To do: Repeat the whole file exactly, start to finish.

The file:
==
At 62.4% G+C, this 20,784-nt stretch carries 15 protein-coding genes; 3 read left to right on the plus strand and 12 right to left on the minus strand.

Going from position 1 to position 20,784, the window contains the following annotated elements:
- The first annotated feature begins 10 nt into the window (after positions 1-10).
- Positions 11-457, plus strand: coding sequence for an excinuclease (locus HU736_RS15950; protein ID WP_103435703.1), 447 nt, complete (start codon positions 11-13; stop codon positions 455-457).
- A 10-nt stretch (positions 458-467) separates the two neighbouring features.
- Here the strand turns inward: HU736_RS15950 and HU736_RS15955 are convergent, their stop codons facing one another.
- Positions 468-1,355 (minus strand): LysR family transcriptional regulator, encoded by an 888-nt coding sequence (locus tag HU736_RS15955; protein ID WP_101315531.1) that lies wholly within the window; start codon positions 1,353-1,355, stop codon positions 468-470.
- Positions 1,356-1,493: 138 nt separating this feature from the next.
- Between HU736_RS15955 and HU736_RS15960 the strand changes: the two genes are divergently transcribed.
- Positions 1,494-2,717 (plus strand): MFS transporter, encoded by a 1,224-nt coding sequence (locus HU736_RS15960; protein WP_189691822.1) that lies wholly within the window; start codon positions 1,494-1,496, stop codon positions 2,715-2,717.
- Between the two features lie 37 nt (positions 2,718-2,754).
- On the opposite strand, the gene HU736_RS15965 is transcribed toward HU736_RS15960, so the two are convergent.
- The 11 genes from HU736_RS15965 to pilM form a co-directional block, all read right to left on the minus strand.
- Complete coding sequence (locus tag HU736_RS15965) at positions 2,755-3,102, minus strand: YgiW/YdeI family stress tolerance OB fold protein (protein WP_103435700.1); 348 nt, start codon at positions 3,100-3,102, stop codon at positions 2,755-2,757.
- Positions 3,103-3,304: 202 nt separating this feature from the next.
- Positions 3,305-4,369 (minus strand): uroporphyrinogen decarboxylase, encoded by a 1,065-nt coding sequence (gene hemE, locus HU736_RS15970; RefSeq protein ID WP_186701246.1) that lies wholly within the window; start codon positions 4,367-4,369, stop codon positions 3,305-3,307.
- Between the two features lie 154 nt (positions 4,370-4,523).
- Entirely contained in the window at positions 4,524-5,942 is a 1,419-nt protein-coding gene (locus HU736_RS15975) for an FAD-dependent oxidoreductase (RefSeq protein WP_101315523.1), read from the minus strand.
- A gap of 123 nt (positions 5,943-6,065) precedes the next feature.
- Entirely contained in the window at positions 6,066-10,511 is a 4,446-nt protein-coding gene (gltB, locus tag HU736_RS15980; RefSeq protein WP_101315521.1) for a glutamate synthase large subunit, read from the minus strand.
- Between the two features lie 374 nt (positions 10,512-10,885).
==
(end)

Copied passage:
At 62.4% G+C, this 20,784-nt stretch carries 15 protein-coding genes; 3 read left to right on the plus strand and 12 right to left on the minus strand.

Going from position 1 to position 20,784, the window contains the following annotated elements:
- The first annotated feature begins 10 nt into the window (after positions 1-10).
- Positions 11-457, plus strand: coding sequence for an excinuclease (locus HU736_RS15950; protein ID WP_103435703.1), 447 nt, complete (start codon positions 11-13; stop codon positions 455-457).
- A 10-nt stretch (positions 458-467) separates the two neighbouring features.
- Here the strand turns inward: HU736_RS15950 and HU736_RS15955 are convergent, their stop codons facing one another.
- Positions 468-1,355 (minus strand): LysR family transcriptional regulator, encoded by an 888-nt coding sequence (locus tag HU736_RS15955; protein ID WP_101315531.1) that lies wholly within the window; start codon positions 1,353-1,355, stop codon positions 468-470.
- Positions 1,356-1,493: 138 nt separating this feature from the next.
- Between HU736_RS15955 and HU736_RS15960 the strand changes: the two genes are divergently transcribed.
- Positions 1,494-2,717 (plus strand): MFS transporter, encoded by a 1,224-nt coding sequence (locus HU736_RS15960; protein WP_189691822.1) that lies wholly within the window; start codon positions 1,494-1,496, stop codon positions 2,715-2,717.
- Between the two features lie 37 nt (positions 2,718-2,754).
- On the opposite strand, the gene HU736_RS15965 is transcribed toward HU736_RS15960, so the two are convergent.
- The 11 genes from HU736_RS15965 to pilM form a co-directional block, all read right to left on the minus strand.
- Complete coding sequence (locus tag HU736_RS15965) at positions 2,755-3,102, minus strand: YgiW/YdeI family stress tolerance OB fold protein (protein WP_103435700.1); 348 nt, start codon at positions 3,100-3,102, stop codon at positions 2,755-2,757.
- Positions 3,103-3,304: 202 nt separating this feature from the next.
- Positions 3,305-4,369 (minus strand): uroporphyrinogen decarboxylase, encoded by a 1,065-nt coding sequence (gene hemE, locus HU736_RS15970; RefSeq protein ID WP_186701246.1) that lies wholly within the window; start codon positions 4,367-4,369, stop codon positions 3,305-3,307.
- Between the two features lie 154 nt (positions 4,370-4,523).
- Entirely contained in the window at positions 4,524-5,942 is a 1,419-nt protein-coding gene (locus HU736_RS15975) for an FAD-dependent oxidoreductase (RefSeq protein WP_101315523.1), read from the minus strand.
- A gap of 123 nt (positions 5,943-6,065) precedes the next feature.
- Entirely contained in the window at positions 6,066-10,511 is a 4,446-nt protein-coding gene (gltB, locus tag HU736_RS15980; RefSeq protein WP_101315521.1) for a glutamate synthase large subunit, read from the minus strand.
- Between the two features lie 374 nt (positions 10,512-10,885).